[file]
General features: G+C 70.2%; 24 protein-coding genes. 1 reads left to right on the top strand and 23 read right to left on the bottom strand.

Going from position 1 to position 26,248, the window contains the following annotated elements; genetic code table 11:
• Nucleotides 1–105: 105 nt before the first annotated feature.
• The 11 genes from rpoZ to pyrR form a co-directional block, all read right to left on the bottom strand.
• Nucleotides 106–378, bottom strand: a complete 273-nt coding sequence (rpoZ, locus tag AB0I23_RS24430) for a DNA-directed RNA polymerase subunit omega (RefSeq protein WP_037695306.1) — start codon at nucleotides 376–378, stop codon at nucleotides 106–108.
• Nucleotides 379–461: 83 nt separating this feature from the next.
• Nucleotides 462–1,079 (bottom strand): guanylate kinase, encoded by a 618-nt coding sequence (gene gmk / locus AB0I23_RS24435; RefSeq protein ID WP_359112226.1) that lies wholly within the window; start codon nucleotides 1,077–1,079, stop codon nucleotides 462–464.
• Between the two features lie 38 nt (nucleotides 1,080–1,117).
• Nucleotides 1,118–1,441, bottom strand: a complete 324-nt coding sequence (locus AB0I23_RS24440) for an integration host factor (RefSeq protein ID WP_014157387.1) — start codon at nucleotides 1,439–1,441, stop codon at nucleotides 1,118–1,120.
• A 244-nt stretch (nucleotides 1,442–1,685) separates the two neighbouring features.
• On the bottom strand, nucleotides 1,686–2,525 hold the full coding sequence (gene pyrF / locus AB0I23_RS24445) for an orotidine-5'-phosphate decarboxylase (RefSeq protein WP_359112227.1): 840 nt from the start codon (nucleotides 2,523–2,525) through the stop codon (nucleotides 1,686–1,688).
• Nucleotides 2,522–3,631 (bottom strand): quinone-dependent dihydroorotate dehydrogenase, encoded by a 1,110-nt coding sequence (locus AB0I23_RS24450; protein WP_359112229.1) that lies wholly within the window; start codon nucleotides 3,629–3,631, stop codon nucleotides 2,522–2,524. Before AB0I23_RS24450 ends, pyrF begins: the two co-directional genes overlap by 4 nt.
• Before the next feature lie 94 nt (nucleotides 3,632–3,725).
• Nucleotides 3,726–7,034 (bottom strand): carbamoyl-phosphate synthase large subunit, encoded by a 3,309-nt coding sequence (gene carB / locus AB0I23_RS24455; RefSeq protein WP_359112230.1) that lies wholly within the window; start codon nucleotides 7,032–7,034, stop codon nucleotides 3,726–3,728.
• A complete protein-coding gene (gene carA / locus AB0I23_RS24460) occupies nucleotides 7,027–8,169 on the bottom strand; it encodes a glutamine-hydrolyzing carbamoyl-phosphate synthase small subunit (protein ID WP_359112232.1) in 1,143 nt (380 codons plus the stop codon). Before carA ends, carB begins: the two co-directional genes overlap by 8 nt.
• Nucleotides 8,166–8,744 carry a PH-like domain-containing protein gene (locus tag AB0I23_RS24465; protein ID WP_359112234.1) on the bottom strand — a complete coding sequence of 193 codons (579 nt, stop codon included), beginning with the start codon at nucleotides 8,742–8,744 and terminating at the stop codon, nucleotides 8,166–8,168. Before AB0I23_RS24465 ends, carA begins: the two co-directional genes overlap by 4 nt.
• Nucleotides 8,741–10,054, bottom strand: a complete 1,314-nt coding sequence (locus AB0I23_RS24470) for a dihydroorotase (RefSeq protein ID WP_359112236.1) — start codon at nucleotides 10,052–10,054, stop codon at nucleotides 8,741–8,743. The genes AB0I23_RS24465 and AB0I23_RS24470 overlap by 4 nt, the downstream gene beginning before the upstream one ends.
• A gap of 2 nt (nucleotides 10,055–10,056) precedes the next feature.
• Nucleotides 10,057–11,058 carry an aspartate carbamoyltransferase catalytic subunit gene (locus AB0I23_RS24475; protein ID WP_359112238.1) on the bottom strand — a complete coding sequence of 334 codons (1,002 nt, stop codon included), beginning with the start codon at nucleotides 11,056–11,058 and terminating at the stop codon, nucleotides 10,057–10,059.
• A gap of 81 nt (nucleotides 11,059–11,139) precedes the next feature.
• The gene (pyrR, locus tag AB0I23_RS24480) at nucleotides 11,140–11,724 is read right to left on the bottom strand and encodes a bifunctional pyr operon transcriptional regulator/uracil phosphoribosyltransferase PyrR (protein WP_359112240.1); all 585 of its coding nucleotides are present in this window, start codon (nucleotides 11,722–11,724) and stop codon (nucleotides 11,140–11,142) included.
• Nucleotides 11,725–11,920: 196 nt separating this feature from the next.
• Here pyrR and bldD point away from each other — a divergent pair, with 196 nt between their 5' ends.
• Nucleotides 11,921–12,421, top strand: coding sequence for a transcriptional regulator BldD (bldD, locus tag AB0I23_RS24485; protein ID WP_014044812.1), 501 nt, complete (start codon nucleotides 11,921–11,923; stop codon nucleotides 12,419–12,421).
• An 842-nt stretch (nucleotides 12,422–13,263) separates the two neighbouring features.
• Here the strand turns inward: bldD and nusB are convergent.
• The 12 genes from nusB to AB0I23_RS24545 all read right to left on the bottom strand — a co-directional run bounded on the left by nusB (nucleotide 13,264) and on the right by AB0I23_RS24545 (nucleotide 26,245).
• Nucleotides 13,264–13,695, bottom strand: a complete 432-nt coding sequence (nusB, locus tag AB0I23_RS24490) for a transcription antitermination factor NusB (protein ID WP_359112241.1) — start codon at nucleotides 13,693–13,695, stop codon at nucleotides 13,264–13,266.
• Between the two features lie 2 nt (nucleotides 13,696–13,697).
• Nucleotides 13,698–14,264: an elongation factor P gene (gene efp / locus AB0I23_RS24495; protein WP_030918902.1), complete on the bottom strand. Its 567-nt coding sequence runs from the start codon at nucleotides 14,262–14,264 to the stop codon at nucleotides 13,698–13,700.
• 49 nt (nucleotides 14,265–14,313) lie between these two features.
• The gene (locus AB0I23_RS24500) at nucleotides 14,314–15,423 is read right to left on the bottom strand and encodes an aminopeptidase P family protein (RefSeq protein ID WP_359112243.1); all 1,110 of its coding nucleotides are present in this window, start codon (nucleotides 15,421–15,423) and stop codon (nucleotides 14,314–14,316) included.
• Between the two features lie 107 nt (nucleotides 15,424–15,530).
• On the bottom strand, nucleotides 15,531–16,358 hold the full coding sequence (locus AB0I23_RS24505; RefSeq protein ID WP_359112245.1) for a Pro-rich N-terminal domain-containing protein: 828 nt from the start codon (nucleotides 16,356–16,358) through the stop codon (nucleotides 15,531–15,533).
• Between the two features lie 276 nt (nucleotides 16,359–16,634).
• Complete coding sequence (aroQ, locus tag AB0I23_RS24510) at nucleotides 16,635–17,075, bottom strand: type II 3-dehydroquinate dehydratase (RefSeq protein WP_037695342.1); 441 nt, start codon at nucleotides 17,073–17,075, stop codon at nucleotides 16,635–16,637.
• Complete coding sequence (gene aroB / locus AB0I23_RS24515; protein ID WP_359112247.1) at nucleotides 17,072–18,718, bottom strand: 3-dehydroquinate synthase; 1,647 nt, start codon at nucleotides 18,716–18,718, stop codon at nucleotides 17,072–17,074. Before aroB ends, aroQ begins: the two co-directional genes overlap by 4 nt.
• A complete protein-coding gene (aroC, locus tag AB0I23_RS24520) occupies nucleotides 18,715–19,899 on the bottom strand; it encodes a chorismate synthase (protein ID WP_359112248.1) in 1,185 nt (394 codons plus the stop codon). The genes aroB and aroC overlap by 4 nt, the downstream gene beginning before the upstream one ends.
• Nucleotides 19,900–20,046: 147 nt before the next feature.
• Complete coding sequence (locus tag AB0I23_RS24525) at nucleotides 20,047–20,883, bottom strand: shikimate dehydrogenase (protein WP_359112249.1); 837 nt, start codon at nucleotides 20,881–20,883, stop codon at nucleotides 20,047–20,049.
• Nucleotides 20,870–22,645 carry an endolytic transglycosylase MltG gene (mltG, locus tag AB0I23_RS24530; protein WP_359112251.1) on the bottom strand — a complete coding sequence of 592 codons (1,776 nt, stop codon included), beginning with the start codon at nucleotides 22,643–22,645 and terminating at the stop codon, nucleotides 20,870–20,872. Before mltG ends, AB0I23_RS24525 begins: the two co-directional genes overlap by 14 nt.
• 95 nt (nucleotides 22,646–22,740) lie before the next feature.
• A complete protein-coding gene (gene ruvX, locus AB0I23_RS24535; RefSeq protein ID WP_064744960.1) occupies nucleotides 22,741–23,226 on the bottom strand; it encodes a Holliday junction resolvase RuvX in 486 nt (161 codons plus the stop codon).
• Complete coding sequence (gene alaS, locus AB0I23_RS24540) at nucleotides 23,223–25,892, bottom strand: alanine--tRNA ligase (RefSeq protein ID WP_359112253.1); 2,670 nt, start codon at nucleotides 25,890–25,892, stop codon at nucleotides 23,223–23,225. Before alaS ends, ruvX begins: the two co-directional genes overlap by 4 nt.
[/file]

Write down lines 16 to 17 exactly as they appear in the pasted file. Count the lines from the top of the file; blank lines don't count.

• Nucleotides 8,166–8,744 carry a PH-like domain-containing protein gene (locus tag AB0I23_RS24465; protein ID WP_359112234.1) on the bottom strand — a complete coding sequence of 193 codons (579 nt, stop codon included), beginning with the start codon at nucleotides 8,742–8,744 and terminating at the stop codon, nucleotides 8,166–8,168. Before AB0I23_RS24465 ends, carA begins: the two co-directional genes overlap by 4 nt.
• Nucleotides 8,741–10,054, bottom strand: a complete 1,314-nt coding sequence (locus AB0I23_RS24470) for a dihydroorotase (RefSeq protein ID WP_359112236.1) — start codon at nucleotides 10,052–10,054, stop codon at nucleotides 8,741–8,743. The genes AB0I23_RS24465 and AB0I23_RS24470 overlap by 4 nt, the downstream gene beginning before the upstream one ends.